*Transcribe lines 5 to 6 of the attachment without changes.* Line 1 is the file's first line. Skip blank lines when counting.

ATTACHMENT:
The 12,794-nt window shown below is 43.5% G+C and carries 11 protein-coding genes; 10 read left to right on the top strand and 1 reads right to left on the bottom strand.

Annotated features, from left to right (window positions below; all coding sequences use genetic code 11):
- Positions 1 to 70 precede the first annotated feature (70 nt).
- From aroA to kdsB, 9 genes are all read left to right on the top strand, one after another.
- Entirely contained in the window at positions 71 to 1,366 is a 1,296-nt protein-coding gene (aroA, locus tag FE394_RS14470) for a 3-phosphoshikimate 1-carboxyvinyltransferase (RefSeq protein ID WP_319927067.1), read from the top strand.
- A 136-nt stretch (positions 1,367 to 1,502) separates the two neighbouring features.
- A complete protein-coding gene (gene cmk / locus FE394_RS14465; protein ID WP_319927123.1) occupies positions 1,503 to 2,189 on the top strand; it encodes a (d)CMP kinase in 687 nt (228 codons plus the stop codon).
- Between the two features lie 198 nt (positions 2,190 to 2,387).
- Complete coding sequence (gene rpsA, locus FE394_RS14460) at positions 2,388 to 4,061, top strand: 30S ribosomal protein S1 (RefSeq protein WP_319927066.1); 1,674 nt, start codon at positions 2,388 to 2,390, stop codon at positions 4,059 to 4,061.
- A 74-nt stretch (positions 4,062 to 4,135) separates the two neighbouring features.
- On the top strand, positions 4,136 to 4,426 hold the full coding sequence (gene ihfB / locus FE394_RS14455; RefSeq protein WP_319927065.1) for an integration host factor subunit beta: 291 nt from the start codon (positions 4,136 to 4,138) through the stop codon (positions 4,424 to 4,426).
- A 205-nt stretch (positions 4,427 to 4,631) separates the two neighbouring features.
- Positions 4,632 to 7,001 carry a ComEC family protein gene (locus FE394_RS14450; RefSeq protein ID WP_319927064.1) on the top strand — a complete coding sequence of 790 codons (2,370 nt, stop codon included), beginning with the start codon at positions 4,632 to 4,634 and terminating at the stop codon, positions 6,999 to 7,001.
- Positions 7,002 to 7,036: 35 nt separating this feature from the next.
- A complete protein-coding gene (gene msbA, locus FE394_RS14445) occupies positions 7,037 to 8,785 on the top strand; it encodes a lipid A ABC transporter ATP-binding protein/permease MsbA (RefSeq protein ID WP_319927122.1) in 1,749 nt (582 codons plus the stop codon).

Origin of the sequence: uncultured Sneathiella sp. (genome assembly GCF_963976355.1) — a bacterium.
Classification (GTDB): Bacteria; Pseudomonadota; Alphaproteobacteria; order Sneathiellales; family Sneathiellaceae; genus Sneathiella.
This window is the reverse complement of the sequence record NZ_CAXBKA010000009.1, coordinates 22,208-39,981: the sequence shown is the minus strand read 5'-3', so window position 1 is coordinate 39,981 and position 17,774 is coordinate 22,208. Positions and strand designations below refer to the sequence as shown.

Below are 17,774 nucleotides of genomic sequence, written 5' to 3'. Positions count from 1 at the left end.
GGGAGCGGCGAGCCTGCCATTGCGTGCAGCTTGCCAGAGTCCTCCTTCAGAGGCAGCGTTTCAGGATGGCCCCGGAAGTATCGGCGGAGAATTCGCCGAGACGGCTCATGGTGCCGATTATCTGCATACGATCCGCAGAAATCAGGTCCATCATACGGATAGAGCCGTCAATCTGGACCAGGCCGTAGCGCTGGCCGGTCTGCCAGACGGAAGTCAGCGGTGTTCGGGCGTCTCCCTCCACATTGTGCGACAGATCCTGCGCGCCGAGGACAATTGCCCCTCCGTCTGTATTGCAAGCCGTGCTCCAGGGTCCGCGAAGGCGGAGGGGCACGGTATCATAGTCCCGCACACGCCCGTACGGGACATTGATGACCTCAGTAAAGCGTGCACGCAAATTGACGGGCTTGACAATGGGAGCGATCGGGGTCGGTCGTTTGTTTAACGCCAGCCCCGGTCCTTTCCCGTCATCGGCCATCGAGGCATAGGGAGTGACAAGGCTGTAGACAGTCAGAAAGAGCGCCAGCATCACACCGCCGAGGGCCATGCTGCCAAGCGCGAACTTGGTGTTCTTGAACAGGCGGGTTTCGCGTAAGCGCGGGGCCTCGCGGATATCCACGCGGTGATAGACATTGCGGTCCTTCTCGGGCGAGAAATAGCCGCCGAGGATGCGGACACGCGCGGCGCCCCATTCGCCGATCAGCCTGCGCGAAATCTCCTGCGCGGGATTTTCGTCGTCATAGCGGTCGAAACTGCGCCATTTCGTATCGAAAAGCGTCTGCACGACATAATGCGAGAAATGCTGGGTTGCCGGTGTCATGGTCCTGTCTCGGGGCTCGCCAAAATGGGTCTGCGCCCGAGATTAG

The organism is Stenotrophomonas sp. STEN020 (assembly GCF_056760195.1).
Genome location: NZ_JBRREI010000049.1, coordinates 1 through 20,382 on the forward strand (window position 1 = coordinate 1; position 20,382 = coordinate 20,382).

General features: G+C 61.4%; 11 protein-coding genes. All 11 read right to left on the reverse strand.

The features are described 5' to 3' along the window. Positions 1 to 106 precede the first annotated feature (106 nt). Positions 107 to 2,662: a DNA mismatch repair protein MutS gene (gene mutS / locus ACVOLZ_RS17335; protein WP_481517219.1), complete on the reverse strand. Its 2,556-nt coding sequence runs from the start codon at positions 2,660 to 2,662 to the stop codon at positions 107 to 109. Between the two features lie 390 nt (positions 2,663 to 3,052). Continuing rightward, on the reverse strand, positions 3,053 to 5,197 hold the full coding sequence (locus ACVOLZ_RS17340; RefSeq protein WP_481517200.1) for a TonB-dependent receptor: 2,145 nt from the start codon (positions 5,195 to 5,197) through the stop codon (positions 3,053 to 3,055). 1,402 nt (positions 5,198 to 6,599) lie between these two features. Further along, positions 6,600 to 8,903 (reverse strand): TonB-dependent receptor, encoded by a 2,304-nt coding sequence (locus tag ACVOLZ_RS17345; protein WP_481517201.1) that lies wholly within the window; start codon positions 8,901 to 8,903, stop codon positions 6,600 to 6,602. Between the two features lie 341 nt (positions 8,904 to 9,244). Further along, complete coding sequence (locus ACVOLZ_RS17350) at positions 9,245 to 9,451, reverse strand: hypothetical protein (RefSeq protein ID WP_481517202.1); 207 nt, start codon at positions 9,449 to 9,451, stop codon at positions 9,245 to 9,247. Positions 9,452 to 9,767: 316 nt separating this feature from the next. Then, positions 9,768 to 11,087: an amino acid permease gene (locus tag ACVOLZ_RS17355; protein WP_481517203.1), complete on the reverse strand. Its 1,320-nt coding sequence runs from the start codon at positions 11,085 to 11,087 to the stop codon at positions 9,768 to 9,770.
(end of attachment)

- Entirely contained in the window at positions 71 to 1,366 is a 1,296-nt protein-coding gene (aroA, locus tag FE394_RS14470) for a 3-phosphoshikimate 1-carboxyvinyltransferase (RefSeq protein ID WP_319927067.1), read from the top strand.
- A 136-nt stretch (positions 1,367 to 1,502) separates the two neighbouring features.